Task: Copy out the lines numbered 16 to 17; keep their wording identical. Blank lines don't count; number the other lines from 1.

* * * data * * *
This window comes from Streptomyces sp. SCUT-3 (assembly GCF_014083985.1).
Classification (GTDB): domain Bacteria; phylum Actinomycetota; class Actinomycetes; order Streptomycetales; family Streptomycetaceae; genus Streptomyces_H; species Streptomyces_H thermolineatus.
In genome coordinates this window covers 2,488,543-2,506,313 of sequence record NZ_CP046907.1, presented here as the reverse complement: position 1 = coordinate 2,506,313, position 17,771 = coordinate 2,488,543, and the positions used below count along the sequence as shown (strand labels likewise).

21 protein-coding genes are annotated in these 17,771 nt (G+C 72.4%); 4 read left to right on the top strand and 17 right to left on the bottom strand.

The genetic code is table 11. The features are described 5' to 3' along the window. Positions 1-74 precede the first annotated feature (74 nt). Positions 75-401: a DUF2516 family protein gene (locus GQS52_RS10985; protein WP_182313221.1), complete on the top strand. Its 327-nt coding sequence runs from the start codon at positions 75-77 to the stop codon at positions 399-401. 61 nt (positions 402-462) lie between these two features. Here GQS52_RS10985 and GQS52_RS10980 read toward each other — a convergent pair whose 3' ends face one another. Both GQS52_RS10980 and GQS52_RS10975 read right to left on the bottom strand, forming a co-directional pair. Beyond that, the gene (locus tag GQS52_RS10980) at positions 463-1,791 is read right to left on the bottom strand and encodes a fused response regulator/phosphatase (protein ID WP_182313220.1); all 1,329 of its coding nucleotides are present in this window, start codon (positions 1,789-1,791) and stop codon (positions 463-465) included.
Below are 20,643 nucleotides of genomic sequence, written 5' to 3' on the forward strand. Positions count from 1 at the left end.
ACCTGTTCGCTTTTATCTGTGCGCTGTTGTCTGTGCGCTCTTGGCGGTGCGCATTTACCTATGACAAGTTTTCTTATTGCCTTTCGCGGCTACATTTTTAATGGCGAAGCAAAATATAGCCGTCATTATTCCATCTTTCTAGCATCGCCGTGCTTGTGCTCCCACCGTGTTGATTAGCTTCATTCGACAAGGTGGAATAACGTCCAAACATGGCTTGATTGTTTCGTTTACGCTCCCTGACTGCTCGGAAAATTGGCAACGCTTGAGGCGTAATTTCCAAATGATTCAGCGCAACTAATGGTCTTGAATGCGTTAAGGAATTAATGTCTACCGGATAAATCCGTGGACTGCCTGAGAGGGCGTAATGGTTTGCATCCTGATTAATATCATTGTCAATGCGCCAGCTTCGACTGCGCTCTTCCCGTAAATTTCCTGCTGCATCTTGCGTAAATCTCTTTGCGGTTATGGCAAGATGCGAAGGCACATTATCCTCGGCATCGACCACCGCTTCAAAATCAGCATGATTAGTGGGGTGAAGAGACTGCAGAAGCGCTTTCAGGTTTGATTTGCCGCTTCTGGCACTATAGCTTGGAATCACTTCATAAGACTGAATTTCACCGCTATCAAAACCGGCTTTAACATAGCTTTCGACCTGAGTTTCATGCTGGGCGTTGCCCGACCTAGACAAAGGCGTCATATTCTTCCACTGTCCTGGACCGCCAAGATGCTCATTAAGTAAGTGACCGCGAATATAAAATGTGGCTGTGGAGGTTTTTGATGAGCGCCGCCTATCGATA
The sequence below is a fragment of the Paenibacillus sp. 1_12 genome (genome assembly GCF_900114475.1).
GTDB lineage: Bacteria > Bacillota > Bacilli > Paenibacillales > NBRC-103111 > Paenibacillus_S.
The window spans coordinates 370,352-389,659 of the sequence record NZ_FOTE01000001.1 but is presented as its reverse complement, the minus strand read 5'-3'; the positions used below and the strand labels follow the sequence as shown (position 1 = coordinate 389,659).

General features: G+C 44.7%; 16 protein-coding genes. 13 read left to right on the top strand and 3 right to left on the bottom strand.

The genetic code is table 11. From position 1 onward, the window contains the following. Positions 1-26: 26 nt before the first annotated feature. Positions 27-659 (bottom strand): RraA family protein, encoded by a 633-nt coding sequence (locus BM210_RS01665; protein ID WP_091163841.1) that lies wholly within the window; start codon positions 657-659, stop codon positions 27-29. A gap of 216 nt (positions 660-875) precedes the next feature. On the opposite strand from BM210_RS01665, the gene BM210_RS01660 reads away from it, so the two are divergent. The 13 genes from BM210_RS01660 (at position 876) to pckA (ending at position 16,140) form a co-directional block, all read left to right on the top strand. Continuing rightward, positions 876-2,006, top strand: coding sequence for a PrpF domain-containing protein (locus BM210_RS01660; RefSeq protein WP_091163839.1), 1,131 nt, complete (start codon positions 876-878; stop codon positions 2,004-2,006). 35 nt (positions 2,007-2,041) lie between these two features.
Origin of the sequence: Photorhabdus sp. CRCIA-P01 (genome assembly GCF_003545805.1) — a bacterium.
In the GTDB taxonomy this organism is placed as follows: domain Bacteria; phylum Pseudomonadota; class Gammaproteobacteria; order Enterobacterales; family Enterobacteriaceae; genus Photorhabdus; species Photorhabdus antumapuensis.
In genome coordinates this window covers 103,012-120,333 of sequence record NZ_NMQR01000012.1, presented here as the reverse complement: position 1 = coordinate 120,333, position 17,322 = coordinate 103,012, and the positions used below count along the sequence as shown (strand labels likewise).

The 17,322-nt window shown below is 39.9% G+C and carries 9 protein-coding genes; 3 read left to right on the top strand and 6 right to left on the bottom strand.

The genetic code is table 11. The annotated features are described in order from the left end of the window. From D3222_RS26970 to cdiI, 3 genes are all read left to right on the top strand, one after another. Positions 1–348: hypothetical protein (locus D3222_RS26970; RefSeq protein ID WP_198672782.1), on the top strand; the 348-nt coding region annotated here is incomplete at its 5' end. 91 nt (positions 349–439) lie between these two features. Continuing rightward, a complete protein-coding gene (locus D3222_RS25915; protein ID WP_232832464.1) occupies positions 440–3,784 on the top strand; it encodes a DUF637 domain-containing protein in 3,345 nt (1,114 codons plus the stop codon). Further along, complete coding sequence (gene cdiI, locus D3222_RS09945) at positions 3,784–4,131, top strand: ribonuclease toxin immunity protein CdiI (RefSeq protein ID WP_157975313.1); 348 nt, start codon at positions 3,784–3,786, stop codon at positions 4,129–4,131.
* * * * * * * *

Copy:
The 17,322-nt window shown below is 39.9% G+C and carries 9 protein-coding genes; 3 read left to right on the top strand and 6 right to left on the bottom strand.

The genetic code is table 11. The annotated features are described in order from the left end of the window. From D3222_RS26970 to cdiI, 3 genes are all read left to right on the top strand, one after another. Positions 1–348: hypothetical protein (locus D3222_RS26970; RefSeq protein ID WP_198672782.1), on the top strand; the 348-nt coding region annotated here is incomplete at its 5' end. 91 nt (positions 349–439) lie between these two features. Continuing rightward, a complete protein-coding gene (locus D3222_RS25915; protein ID WP_232832464.1) occupies positions 440–3,784 on the top strand; it encodes a DUF637 domain-containing protein in 3,345 nt (1,114 codons plus the stop codon). Further along, complete coding sequence (gene cdiI, locus D3222_RS09945) at positions 3,784–4,131, top strand: ribonuclease toxin immunity protein CdiI (RefSeq protein ID WP_157975313.1); 348 nt, start codon at positions 3,784–3,786, stop codon at positions 4,129–4,131.